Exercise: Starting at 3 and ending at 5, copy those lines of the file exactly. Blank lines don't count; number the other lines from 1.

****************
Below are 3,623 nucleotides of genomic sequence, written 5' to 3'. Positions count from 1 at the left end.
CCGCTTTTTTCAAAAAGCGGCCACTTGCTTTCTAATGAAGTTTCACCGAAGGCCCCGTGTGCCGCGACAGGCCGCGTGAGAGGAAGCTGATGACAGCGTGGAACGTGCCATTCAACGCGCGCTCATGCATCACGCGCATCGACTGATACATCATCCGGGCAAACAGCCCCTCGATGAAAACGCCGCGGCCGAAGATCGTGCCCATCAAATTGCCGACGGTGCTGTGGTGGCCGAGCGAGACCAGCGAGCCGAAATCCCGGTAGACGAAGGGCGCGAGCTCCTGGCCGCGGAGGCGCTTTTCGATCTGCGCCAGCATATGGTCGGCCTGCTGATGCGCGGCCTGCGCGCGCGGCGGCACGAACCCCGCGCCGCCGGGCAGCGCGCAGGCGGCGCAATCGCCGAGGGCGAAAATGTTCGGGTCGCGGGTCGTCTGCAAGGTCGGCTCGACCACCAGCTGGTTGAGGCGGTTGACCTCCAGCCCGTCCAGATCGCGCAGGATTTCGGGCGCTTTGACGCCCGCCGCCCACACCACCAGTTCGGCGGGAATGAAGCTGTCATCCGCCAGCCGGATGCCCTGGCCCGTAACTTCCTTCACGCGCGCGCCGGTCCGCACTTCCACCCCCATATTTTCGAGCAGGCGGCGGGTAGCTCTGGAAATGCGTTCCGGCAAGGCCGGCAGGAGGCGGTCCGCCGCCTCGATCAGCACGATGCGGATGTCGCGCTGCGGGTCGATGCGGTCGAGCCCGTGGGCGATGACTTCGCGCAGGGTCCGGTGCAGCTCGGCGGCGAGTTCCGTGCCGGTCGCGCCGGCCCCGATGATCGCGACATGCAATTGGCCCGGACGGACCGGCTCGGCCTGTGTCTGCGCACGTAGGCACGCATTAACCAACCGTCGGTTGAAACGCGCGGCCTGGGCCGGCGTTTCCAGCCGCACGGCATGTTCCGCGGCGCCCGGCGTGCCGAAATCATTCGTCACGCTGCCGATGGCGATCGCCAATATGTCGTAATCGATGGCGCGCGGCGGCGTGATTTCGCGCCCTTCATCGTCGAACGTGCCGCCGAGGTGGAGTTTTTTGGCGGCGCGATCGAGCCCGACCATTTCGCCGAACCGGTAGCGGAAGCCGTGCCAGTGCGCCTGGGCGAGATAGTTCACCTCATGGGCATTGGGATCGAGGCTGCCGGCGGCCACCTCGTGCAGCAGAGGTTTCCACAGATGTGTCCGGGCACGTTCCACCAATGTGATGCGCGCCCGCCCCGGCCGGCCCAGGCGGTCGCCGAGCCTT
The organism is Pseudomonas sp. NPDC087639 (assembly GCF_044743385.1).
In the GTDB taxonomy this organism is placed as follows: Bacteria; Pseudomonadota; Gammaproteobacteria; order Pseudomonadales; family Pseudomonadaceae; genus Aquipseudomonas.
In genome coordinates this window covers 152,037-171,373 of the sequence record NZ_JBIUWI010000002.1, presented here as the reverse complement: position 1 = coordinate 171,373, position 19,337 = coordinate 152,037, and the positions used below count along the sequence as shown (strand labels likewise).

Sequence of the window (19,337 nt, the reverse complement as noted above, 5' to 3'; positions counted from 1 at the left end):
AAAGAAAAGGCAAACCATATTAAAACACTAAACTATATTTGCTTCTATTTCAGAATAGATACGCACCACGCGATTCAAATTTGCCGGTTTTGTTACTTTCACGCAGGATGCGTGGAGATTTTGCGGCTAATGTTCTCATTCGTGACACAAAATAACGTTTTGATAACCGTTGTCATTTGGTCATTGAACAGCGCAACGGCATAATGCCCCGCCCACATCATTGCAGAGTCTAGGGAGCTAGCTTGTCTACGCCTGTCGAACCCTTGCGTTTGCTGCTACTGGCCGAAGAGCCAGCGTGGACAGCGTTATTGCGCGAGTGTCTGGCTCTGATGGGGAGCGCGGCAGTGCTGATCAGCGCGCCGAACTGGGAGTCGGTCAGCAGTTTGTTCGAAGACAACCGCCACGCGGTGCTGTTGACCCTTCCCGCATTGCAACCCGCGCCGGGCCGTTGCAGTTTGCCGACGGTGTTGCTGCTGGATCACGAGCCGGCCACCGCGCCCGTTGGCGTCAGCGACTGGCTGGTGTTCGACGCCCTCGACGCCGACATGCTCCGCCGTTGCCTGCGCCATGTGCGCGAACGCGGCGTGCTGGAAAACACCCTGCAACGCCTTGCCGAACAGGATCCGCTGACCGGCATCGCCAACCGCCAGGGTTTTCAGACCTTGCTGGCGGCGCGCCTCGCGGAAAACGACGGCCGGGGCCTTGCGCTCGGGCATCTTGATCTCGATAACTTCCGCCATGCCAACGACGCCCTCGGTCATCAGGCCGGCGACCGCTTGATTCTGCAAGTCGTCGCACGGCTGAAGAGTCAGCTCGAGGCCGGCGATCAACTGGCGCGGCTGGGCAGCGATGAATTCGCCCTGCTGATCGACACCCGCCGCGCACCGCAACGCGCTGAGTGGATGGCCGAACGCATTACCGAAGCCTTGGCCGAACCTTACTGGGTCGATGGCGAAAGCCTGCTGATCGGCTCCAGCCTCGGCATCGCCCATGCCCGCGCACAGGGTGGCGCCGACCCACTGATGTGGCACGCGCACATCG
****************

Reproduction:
The organism is Pseudomonas sp. NPDC087639 (assembly GCF_044743385.1).
In the GTDB taxonomy this organism is placed as follows: Bacteria; Pseudomonadota; Gammaproteobacteria; order Pseudomonadales; family Pseudomonadaceae; genus Aquipseudomonas.
In genome coordinates this window covers 152,037-171,373 of the sequence record NZ_JBIUWI010000002.1, presented here as the reverse complement: position 1 = coordinate 171,373, position 19,337 = coordinate 152,037, and the positions used below count along the sequence as shown (strand labels likewise).